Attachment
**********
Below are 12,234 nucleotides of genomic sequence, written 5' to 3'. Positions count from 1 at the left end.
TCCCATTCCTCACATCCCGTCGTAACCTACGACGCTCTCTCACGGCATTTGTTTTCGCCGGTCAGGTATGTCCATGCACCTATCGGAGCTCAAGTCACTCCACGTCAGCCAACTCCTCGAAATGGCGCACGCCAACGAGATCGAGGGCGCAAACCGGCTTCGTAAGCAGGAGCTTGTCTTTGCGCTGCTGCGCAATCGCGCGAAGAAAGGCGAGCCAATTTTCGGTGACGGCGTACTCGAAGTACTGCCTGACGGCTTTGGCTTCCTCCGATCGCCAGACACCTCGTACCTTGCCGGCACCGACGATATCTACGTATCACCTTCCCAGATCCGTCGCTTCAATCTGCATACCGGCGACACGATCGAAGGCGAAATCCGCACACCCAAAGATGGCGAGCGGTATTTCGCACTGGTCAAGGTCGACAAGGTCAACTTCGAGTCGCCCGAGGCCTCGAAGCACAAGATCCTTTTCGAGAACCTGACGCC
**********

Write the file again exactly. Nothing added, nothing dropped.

Below are 12,234 nucleotides of genomic sequence, written 5' to 3'. Positions count from 1 at the left end.
TCCCATTCCTCACATCCCGTCGTAACCTACGACGCTCTCTCACGGCATTTGTTTTCGCCGGTCAGGTATGTCCATGCACCTATCGGAGCTCAAGTCACTCCACGTCAGCCAACTCCTCGAAATGGCGCACGCCAACGAGATCGAGGGCGCAAACCGGCTTCGTAAGCAGGAGCTTGTCTTTGCGCTGCTGCGCAATCGCGCGAAGAAAGGCGAGCCAATTTTCGGTGACGGCGTACTCGAAGTACTGCCTGACGGCTTTGGCTTCCTCCGATCGCCAGACACCTCGTACCTTGCCGGCACCGACGATATCTACGTATCACCTTCCCAGATCCGTCGCTTCAATCTGCATACCGGCGACACGATCGAAGGCGAAATCCGCACACCCAAAGATGGCGAGCGGTATTTCGCACTGGTCAAGGTCGACAAGGTCAACTTCGAGTCGCCCGAGGCCTCGAAGCACAAGATCCTTTTCGAGAACCTGACGCC